Honestly, I love comics more than pin-up the more I do them, but yeah, they're a shitload of work. Therefore motivating myself to get one done round work is harder than pin-ups. And it's not a little frustrating to upload one and then get ignored for it.

It's also quantity...you can get a lot of pinups done in the time it takes to generate one comic page, and 5 pinups'll probably inevitably generate you more traffic than one single comic deviation, as people who don't like pinup A might still plump for pinups C and D. You make a 6 page comic and people hate the characters, they'll only ever look at page 1.

Still. Appeal isn't everything. The most important thing I think is to work out what you want and then also what kind of artist you want to be seen as and balance the two. Easier said than done I know, and as soon as I find a hard fast answer I'll give it to you, but the two of us might well be into our 'golden years' by then xDD.

Also sometimes people'll surprise you. While I don't think it necessarily won me any new fans, the reaction I got to my semi-recent first part of 'She Preaches Mayhem' was pretty exciting and overwhelming.

I would say, mix it up and do both when the mood takes you. No point shutting any doors at this point in our lives.
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:icondualmask:
Dualmask Featured By Owner Feb 12, 2009  Professional Digital Artist
Yeah, it's like I said to :iconjonkin:, I will certainly dabble in comics here and there (I certainly wouldn't have enjoyed my *GotBeef entries as much if they were single pinups) but as far as what I want to define me as an artist, I know that sequentials aren't it.

When I draw pinups, I keep thinking about what more I can add to make it look good, satisfied all the way. With comics, I keep looking for what I can do to get past something, to get away with something, to hide something I don't do very well, and that leads me to think I'm cheating, almost...doing lackluster work for the sake of storytelling.

For instance, I'm working on the third page of my Nia Black graphic novel right now. This page has been a hurdle for me for years. It's a simple scene where a guy goes from the lobby of a building to the third floor via a stairway, and yet I've been struggling with it for as long as this story of mine has existed. I finally found a way to get past it that doesn't look...horrible, but I'm not impressed with it. It's a very flat, 'git ur dun' layout. But I figure if I force myself past it, I can get to the fun parts of the comic (Nia's first appearance) that much faster.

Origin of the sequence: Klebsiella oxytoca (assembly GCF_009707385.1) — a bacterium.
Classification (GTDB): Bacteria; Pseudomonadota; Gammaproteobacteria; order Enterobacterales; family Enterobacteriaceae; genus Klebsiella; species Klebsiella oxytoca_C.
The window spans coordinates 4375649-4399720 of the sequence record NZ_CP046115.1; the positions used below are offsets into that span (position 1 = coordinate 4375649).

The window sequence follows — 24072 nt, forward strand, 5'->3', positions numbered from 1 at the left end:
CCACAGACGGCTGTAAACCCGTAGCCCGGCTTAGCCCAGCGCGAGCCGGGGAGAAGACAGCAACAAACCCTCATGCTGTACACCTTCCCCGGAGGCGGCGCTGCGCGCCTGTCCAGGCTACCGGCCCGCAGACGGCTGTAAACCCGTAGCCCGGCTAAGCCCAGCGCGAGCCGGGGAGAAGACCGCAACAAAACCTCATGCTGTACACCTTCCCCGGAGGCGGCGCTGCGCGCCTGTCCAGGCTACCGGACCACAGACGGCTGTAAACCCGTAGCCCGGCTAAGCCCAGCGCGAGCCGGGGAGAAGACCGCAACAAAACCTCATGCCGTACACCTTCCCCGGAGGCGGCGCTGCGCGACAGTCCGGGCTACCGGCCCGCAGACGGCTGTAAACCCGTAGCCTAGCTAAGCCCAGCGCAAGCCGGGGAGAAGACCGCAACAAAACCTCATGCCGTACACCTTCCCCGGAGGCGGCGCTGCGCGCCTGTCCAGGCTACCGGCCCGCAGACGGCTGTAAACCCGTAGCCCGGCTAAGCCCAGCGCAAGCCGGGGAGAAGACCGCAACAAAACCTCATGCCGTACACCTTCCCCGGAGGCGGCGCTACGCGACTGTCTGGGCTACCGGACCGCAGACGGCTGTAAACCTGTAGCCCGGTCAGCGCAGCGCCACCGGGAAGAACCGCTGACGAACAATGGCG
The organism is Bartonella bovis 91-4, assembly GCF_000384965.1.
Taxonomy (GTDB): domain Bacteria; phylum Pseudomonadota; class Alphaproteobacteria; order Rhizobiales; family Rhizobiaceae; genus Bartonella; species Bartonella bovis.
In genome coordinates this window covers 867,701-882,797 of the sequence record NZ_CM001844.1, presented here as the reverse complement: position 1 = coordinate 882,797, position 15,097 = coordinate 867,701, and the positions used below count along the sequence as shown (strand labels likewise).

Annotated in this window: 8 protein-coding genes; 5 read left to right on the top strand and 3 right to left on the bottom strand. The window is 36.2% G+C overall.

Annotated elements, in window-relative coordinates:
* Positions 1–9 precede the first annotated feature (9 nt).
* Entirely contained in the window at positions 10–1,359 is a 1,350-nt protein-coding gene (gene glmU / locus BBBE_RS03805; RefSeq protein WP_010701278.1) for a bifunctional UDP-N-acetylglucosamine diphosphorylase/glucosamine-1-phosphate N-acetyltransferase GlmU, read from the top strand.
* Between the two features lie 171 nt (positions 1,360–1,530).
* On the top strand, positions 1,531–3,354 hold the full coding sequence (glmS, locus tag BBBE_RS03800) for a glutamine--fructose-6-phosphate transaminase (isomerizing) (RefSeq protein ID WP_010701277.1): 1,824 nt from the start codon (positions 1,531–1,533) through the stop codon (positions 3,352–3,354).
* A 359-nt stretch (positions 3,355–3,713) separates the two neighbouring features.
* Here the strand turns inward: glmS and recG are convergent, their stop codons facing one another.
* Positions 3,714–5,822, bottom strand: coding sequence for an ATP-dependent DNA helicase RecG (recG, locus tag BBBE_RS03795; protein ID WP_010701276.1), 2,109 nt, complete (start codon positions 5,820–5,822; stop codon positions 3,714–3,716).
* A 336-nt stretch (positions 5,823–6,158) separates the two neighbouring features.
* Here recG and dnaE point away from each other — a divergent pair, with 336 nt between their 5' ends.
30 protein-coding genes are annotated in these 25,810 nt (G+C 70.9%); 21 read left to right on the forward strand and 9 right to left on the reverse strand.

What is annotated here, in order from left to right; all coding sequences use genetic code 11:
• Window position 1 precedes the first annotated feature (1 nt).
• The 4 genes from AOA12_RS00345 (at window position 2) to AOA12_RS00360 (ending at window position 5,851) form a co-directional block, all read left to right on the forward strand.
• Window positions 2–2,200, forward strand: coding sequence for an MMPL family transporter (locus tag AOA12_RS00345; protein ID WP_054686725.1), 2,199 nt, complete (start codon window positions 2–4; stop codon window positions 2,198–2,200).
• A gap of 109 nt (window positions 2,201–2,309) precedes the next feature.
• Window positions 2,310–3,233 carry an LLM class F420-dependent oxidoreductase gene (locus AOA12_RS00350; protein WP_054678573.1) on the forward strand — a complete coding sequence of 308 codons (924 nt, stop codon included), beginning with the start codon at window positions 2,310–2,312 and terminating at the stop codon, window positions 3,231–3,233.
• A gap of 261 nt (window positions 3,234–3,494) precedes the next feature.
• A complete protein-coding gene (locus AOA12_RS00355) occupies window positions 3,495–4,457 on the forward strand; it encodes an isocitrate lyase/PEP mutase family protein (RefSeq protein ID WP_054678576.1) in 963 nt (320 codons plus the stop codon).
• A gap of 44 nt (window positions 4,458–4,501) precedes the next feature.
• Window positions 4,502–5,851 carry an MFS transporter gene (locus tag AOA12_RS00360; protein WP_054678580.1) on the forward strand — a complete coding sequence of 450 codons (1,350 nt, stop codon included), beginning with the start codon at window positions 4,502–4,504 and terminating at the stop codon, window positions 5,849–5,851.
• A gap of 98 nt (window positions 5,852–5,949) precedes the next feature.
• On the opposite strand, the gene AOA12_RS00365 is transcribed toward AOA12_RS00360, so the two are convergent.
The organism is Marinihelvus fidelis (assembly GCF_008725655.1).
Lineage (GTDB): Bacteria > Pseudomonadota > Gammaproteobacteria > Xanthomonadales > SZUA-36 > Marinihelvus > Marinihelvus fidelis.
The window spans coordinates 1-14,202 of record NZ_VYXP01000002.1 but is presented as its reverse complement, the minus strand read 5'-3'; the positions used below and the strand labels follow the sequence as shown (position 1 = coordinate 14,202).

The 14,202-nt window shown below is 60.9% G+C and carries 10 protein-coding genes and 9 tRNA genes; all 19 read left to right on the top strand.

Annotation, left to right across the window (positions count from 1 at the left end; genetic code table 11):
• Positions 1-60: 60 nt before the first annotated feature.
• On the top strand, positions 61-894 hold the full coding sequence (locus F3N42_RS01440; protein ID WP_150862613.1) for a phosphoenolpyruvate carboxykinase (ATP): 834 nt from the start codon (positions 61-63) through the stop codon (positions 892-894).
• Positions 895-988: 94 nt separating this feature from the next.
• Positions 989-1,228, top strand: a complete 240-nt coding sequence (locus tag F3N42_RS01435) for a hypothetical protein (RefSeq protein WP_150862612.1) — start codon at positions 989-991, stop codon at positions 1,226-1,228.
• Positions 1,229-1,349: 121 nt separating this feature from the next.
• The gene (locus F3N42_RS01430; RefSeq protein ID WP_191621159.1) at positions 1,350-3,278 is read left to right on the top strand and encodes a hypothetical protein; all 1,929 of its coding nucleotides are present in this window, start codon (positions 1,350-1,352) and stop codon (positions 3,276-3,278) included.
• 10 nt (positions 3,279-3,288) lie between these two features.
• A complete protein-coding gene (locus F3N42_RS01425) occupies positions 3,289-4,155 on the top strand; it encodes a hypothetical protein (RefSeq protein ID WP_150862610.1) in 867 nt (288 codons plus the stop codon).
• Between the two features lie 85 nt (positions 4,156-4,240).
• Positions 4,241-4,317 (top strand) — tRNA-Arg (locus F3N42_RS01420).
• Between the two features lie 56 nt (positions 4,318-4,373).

Still, having to go with a banal side view because I can't do any better is one of the reasons why I don't enjoy drawing comics, even though I can't stop. I'm a perfectionist, and that's bad when you don't know how to make things perfect. :o
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:iconjonkin:
JonKin Featured By Owner Feb 12, 2009  Hobbyist Digital Artist
I feel you on trying to appeal to the masses with your creations. I'm always in that struggle myself. You are dead on about the pageviews and faves; to a point, the primary reason we draw is for the enjoyment and the expression it provides, but it's nice to recieve comments and faves for the stuff we do. Honestly, I don't get that many faves and comments. I get on average 3 faves and 2 comments per pic, and I'm grateful for the little bit that I do get. The thing that gets to be sometimes is when I put a lot of effort into a pic and gets no faves and barely any comments, but a popular deviant can put up a black and white sketch and get more views, comments and faves in an hour than my most viewed pic (with only had 500 and so views since Sept 2008). Now I feel like I'm bitchin', but it's a little discouraging. I usually have to get over my own jealously and tell myself to try harder.

I think that Nia Black could be a great IP, and that a callaboration with another artist would be the ticket. After all, comics are first and foremost a visual medium. If the art isn't a reader's cup f tea, then they won't buy it no matter how good the story may be.

BTW, at least you TRY to do comic pages. I haven't even ATTEMPTed to draw one in 10 years! :D
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:icondualmask:
Dualmask Featured By Owner Feb 12, 2009  Professional Digital Artist
That's the thing about me. I have like zero confidence in my comic drawing abilities, and yet I can't stop trying to draw them. (And for the record, I know they're not THAT bad...I've just seen a lot better.) It's almost as if I'm addicted to something that I know is messing me up, but can't stop doing it.

Every time I think about just going ahead and adding pinups to my written book (and future books), I see a well done comic page by the likes of Adam Warren or someone from UDON and I keep thinking that with practice, I can do work like that myself. And then whenever I start drawing comics, the confidence plummets. It's a strange thing. I didn't use to worry about it this much, not when I was younger.

I think it's important to come to terms with what you want out of your art. You haven't done comics in ages...maybe that's not your calling. I'm a retard because I keep thinking it is, then that it isn't, then that it is, isn't...ad nauseum. If you come to exact terms with the kind of art you like to do and practice, I'm sure your audience will expand in time.